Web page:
Genesis, Exodus, Leviticus, Numbers, Deuteronomy
Joshua, Judges, Ruth, Samuel, Kings, Chronicles, Ezra, Nehemiah, Esther
Job, Psalms, Proverbs, Ecclesiastes, Song of Solomon
Isaiah, Jeremiah, Lamentations, Ezekiel, Daniel, Hosea, Joel, Amos, Obadiah, Jonah, Micah, Nahum, Habakkuk, Zephaniah, Haggai, Zechariah, Malachi

E.   Each book and section of the OT has a unique contribution to the story of God’s work in the world before Christ.

1.   Sometimes the same lessons are stressed again and again over the centuries, often highlighting man’s brokenness.

2.  But each book has a unique purpose for the original recipients that should be appreciated for all its worth.

3.  The Old Testament will now be reviewed, generally following the order in the Hebrew Bible.

II.  Review of the Torah.

A.  Torah is primarily about how God called the nation Israel to be a kingdom of priests through whom he would make His presence, blessing, & kingdom known to the world.

B.  The five books of Moses were originally one long book.

1.   GENESIS:  An extended introduction to the Mosaic Covenant.

a.   It explains how the world came to be, how it became so corrupt, and how God set out to restore blessing in the earth through chosen people.

b.  The first covenant mentioned in the Bible is the one made with Noah (Gen 8-10). In this covenant God reveals that He has a disposition of grace toward the fallen world which is nonetheless liable to judgment.

c.   In the Abrahamic covenant, God promises to one man that He will use his offspring to bring even greater blessing to the world than what was promised to the creation in Noah’s day.

d.  Many of the stories in the book highlight how God is faithful to His Word even though Abraham’s off-spring find themselves in all kinds of trouble and sin.

2.  EXODUS: Explains how God brought Abraham’s chosen descendants out of profound slavery and established them as a covenant nation.

a.   Moses is raised up by God through unusual circumstances to be God’s mouthpiece and leader.

b.  The people are saved from national and historical bondage, but not necessarily spiritual bondage.

c.   At Mount Sinai, God reveals Himself in spectacular form, announcing that His mighty presence will be with them perpetually, provided they keep the terms of the Mosaic covenant he makes with them there.

d.  The book ends with the laws governing the Tabernacle, the mobile temple in which God’s presence would reside with them.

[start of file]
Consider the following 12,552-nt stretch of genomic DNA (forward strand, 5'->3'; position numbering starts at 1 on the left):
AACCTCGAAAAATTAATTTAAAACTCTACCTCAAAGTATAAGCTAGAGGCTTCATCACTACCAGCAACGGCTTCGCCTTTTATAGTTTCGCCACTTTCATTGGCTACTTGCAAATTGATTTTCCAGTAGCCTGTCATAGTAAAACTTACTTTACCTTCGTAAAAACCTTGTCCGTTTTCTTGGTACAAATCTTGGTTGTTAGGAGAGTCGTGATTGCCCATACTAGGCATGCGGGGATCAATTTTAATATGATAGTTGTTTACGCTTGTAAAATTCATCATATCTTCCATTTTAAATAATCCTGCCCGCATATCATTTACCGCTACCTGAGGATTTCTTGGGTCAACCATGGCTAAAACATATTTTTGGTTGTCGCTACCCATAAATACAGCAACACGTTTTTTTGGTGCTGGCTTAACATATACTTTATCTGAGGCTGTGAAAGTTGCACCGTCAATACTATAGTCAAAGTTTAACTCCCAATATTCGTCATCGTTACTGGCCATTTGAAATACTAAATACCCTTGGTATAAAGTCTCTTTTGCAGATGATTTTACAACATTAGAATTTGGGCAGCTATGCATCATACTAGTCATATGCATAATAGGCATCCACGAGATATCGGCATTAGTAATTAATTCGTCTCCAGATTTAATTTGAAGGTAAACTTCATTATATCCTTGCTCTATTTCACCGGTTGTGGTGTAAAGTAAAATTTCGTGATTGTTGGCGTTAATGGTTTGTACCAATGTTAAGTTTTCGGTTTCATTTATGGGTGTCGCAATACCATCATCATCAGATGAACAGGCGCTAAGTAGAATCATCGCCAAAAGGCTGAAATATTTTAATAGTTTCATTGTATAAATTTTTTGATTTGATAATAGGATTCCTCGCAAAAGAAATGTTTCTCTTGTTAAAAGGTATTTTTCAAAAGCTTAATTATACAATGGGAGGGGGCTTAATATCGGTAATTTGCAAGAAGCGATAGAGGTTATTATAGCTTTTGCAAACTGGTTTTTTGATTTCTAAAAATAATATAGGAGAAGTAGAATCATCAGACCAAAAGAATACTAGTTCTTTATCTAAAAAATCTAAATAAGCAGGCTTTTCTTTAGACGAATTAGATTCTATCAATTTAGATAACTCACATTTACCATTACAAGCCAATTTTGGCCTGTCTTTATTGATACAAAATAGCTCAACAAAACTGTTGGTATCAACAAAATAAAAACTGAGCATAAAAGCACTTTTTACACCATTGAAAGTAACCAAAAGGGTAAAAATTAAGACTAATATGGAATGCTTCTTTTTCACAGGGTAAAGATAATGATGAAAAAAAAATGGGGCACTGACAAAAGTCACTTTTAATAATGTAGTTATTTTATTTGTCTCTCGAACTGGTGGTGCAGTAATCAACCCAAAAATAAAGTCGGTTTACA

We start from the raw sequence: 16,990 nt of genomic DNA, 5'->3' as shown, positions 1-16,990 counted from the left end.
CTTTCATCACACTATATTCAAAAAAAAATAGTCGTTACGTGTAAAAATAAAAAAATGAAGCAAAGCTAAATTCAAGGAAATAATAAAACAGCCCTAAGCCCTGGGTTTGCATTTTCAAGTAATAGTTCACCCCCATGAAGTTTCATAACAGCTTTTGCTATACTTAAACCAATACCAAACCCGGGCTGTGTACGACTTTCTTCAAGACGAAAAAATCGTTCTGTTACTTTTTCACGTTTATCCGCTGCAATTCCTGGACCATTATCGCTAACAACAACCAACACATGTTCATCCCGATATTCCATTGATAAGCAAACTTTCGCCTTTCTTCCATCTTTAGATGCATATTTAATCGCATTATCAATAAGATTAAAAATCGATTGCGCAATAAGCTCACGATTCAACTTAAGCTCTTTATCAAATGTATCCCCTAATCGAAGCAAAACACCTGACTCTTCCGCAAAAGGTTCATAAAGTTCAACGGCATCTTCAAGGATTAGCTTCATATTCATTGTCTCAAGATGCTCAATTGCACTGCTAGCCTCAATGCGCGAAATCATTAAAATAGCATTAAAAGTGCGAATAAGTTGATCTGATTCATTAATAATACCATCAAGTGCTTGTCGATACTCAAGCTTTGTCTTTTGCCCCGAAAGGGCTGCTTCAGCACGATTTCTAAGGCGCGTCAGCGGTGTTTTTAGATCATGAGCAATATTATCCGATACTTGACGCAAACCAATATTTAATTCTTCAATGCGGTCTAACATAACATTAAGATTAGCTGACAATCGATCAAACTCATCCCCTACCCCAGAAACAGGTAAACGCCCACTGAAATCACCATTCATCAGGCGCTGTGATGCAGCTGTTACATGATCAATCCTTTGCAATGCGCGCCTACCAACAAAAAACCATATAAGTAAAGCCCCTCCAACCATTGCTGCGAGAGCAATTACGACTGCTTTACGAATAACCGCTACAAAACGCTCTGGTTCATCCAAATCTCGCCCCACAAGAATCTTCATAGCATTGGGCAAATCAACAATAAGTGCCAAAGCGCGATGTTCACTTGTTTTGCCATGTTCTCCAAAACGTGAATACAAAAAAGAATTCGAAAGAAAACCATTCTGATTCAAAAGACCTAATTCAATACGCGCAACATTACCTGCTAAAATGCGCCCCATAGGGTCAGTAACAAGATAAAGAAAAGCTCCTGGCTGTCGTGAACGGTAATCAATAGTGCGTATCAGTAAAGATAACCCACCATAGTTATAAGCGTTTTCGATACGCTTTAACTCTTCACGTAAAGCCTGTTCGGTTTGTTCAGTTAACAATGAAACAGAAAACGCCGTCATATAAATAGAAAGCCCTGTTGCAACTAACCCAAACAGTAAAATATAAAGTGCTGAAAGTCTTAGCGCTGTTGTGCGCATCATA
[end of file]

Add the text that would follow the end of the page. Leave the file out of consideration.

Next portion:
3.  LEVITICUS: Detailed discussion of the sacrifices, rituals, and regulations to govern worship and everyday life.

a.   Specifies that God requires sacrifices and rituals for the nation to continue to enjoy His presence. (1-10)

b.  Highlights the holiness of God & sinfulness of man.

c.   Establishes the scheme of clean/unclean that impacts all of life; symbolizes the need for purity. (10-15)

d.  Instates the Day of Atonement when all sins can be ritually dealt with, maintaining God’s presence. (16)

e.   Legislates against moral, religious, and symbolic sins which the nation must be on guard against. (17-27)

4.  NUMBERS: Shows God’s mercy in not eliminating Israel for their gross covenant unfaithfulness before they even entered the Promised Land.

a.   Israel leaves Sinai as an organized, obedient nation of about 2 million people. (1-12)

b.  The obedience was short-lived (5 months). After the spies give their report, Israel decides the exodus was a mistake & they should return to Egypt. (12-14)

c.   God is furious but relents in destroying them all. He allows most of the first generation to die off somewhat naturally over 40 years. (15-19)

d.  The 2nd generation prepares to enter the land (20-36).  Happily, 2nd census is almost as high as the 1st.

e.   Unfortunately, they are no less degenerate than their parents. (25). But God keeps His promise to make them a great nation to use them for blessing. (22-24)

5.  DEUTERONOMY: Moses’ last 5 speeches to the 2nd generation of Israel in his last month of ministry.

a.   Speech 1 (1-4): Remembers God’s goodness to Israel, especially in revealing Himself in a world of idolatry.

b.  Speech 2 (4-28): Repeats the 10 Commandments and clarifies/specifies many other points of Law.

1.     All Mosaic Laws somehow connect to those 10.

2.    Ends with the promise of blessings & curses (28).

c.   Speech 3 (29-30): Moses prophesies that Israel will break the covenant, forfeit God’s presence, and be exiled. But God will restore them and one day make a new covenant with them.

d.  Speech 4 (31-32): The Song of Moses. Prophecies about Israel’s apostasy & God’s glorious redemption.

e.   Speech 5 (33-34): A prophecy foretelling God’s bless-ing on the nation, tribe by tribe (cf. Gn 49).

III.Review of the Former and Latter Prophets

Genesis, Exodus, Leviticus, Numbers, Deuteronomy
Former Prophets
Latter Prophets
Ezra/ Nehemiah
Song of Sol.
The Twelve


A.  In the Hebrew tradition, many of the books we regard as historical books are considered to be prophetic books. They are prophetic not because they foretell events but because they provide an inspired perspective on Israel’s history.

B.  Each of the four Former Prophets is a logical extension of Deuteronomy, showing how Israel experienced either the blessings or the curses promised in Deut. 28.

1.   JOSHUA: Describes how God led Israel to take the land of Canaan as He promised Abraham in the Torah.

a.   Joshua is charged to be a man of Torah (1) and God miraculously enables Israel to enter the land (1-5).

b.  God enables miraculous victory (when Israel is obedient) thru 3 national military campaigns in the Center, South, and North. (6-12)

c.   Joshua divides the land amongst the tribes; tells them each to complete the conquest of their land. (13-21)